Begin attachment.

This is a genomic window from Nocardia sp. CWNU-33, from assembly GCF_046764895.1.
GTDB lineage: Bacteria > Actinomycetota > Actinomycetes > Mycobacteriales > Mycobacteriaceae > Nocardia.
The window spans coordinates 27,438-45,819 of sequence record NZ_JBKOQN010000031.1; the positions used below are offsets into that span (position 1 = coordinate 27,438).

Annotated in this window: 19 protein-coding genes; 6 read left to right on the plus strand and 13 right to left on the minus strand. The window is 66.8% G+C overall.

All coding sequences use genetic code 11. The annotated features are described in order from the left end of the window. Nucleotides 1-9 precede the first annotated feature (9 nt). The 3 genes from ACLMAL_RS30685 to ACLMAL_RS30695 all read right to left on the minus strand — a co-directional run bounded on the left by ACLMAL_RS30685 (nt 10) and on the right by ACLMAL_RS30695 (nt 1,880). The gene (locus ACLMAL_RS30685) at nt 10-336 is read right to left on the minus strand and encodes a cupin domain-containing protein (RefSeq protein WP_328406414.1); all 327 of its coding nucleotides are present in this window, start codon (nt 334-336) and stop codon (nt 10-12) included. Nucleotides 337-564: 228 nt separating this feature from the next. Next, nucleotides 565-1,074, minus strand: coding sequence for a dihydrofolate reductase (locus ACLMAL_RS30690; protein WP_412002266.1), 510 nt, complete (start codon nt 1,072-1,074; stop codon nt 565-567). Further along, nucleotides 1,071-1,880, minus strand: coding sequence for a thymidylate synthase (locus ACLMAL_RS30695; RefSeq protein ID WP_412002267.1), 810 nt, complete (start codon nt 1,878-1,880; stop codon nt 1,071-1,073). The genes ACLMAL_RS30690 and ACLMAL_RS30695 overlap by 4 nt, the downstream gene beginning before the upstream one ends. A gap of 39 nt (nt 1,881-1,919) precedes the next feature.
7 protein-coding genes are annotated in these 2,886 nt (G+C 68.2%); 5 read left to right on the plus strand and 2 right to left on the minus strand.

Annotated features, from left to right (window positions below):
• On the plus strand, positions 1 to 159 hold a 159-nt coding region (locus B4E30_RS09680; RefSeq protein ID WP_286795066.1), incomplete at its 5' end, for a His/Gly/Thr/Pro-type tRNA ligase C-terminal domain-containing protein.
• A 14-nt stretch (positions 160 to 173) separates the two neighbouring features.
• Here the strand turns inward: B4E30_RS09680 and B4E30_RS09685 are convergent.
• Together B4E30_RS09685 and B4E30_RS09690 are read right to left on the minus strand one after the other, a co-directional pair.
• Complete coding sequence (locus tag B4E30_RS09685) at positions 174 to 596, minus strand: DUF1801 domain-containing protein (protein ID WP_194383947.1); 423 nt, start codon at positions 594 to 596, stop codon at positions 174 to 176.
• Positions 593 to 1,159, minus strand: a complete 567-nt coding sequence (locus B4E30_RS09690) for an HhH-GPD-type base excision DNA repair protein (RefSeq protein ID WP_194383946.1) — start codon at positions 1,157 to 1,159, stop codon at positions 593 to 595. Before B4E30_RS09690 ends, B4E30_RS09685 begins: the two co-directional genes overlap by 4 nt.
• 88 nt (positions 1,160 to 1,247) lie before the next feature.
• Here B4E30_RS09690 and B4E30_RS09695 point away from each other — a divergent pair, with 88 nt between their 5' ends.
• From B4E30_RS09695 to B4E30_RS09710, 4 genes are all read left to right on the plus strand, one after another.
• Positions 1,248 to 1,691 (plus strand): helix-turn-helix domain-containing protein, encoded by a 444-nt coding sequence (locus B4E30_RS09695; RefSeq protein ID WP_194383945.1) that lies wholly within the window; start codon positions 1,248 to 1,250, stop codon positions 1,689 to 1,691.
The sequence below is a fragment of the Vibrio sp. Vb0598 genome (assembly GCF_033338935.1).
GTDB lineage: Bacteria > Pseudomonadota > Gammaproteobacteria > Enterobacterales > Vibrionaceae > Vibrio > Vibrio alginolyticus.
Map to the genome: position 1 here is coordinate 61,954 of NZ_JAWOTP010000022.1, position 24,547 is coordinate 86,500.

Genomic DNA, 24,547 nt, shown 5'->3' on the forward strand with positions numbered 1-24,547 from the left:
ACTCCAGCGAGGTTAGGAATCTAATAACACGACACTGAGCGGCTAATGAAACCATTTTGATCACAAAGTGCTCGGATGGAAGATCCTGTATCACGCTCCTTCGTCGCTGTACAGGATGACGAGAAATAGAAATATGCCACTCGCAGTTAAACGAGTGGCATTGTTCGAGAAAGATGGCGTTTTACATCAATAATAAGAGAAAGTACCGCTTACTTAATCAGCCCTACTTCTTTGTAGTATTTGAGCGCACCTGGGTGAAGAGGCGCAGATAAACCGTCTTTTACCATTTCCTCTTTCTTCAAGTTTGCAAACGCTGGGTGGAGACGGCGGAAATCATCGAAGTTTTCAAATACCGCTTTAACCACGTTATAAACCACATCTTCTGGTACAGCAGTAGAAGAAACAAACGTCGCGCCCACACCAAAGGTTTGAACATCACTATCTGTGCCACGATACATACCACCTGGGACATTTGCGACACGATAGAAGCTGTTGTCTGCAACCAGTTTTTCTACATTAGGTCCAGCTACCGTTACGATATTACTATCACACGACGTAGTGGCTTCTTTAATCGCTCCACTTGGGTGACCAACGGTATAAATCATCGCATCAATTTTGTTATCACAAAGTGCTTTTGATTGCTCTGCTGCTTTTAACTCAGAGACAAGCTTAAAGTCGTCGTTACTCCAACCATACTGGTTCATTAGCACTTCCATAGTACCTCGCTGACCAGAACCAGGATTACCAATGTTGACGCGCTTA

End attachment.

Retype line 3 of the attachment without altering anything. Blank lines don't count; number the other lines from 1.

The window spans coordinates 27,438-45,819 of sequence record NZ_JBKOQN010000031.1; the positions used below are offsets into that span (position 1 = coordinate 27,438).